Covid: Swansea's Cinema & Co boss gets suspended sentence
The owner of a Swansea cinema at the centre of a Covid pass row has admitting being in contempt of court.
Anna Redfern, of Cinema & Co was given a 28-day prison sentence, suspended for nine months, after admitting six charges at Magistrates' Court.
She reopened her cafe and cinema on multiple occasions after being ordered to close by a district judge on 30 November.
Redfern, of Uplands, Swansea, assured Judge Neale Thomas her stand had ended.
When asked if "all of this" was at an end, Redfern replied: "Yes, your honour."
She also admitted to four charges of failing to comply with court orders and enforcement officers, as well as criminal damage.
Covid passes were made mandatory for cinemas in Wales on 15 November, but Redfern said she would not be enforcing them, claiming they were an infringement on human rights.
Redfern was represented in court by Jonathan Gwyn Mendus Edwards and former MS Neil McEvoy, who said he was acting as her "paralegal".
Timeline of events
- 15 November - Covid passes become a legal requirement in cinemas, theatres and concert halls in Wales
- 16 November - Anna Redfern says she will not enforce the law at Cinema and Co, calling it "unlawful" and an "infringement on our human rights"
- 18 November - Swansea council orders Cinema & Co to close but it remains open
- 24 November - Swansea council says it is taking court action over a number of Covid breaches
- 25 November - Redfern fails to turn up at court
- 26 November - The Welsh government orders Cinema & Co to close but it remains open
- 30 November - A district judge orders Cinema & Co to close, Redfern is ordered to pay the city council's legal costs of £5,265 - She is told an application will be made to find her in contempt of court if she reopens
- 1 December - Cinema & Co opens for a screening of Santa Claus: The Movie
- 3 December - Swansea council says it will consider whether Cinema & Co will have to pay back some of the £53,000 it received in Covid grants
- 10 December - Cinema & Co is bolted shut
- 14 December - Redfern admits contempt of court and four breaches of coronavirus regulations
Mr Edwards initially told the judge, Redfern neither admitted nor denied being in contempt of court, but after several hours of discussions with his client, he said his client was admitting the charges.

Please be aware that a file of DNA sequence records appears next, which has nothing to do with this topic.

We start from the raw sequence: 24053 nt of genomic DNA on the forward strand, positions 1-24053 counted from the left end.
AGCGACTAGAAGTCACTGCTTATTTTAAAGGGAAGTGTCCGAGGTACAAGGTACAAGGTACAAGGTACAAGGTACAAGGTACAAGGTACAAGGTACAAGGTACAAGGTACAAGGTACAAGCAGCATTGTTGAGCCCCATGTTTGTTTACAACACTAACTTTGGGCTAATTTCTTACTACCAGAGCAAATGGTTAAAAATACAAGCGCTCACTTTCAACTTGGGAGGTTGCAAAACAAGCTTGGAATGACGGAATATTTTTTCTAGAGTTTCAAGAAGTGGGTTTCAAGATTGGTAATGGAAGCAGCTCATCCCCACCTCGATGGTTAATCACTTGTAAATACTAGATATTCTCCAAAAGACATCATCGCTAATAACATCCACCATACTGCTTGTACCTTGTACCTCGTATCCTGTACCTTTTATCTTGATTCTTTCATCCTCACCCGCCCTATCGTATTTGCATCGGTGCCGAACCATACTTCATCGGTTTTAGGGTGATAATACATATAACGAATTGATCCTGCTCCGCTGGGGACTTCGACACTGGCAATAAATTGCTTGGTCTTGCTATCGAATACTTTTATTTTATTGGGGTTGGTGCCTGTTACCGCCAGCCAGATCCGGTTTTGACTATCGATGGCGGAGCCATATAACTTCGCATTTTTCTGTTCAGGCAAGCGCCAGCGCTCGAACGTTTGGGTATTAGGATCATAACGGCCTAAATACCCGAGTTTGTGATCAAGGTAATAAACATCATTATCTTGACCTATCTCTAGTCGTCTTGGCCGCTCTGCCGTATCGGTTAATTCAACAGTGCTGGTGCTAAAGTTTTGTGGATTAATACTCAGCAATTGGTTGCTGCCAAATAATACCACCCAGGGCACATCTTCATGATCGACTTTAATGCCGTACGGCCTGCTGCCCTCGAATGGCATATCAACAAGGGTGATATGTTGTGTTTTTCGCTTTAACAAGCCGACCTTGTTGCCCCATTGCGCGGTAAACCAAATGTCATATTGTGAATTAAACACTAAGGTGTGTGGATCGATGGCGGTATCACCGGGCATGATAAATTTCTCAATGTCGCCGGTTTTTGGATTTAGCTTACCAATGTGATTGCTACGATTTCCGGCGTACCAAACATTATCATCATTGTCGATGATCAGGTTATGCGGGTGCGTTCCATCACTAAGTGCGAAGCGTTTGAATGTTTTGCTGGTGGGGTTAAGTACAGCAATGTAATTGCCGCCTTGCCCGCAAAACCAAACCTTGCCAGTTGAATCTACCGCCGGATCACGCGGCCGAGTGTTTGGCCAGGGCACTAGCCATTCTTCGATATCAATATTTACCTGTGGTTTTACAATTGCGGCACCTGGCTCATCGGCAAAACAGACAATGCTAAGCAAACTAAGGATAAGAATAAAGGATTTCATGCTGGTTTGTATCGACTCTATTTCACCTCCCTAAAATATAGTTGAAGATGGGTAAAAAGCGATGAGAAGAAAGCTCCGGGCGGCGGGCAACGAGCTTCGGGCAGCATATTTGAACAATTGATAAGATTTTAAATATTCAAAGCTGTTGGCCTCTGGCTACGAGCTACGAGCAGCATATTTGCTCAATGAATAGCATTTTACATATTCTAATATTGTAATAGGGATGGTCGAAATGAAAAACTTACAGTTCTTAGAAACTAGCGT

Lee Reynolds, representing Swansea council at the hearing, told the judge that since Mr Edwards has been representing Redfern, there had been more of a "willingness, belatedly, to comply".
Mr Reynolds told the judge that the local authority was prompted to investigate the premises after the owner, Redfern, said on "multiple media and social media outlets" that she would not be asking customers for Covid passes.
When council enforcement officers visited the premises, they discovered "a number of breaches" of coronavirus legislation, he said.
He told the court after Redfern reopened in defiance of the local authority's order, her locks were changed by the council's officers, but she changed them back again in two hours.
Following the court order on 30 November, Mr Reynolds told the judge the cinema had opened on five occasions.
He said: "It didn't need to get this far" and a "simple indication" things would be put right would have satisfied the council.
Mr Edwards said Redfern had "strong principles and they are in disagreement with the policies and laws of elected parliaments".
"She is not alone in holding that opinion," he added. "She has chosen to express it in ways open to her.
"This could have been dealt with earlier, as my client has admitted to me today."
He finished by asking the judge not to send her to prison.
Council 'pleased' with outcome
Judge Thomas imposed a combined fine of £15,000, she will also have to pay court costs of £8,940 and a surcharge of £190.
This fine was following a reduction of 30% due to her guilty plea.
He said: "The first sensible thing Ms Redfern has done for some time is listen to legal advice and plead guilty and admit the contempt.
"Even at this late stage in the case that is a significant development."
After the end of the hearing, Swansea council said it was "pleased" with the outcome.
It said: "Hundreds of businesses in Swansea have done what they have needed to, for the benefit of their customers and their staff.
"We have tried to work with Cinema & Co to ensure their business is safe. However, all our efforts, including enforcement were not taken on board.
"We hope Cinema and Co will now work with us to introduce measures so that it can operate safely."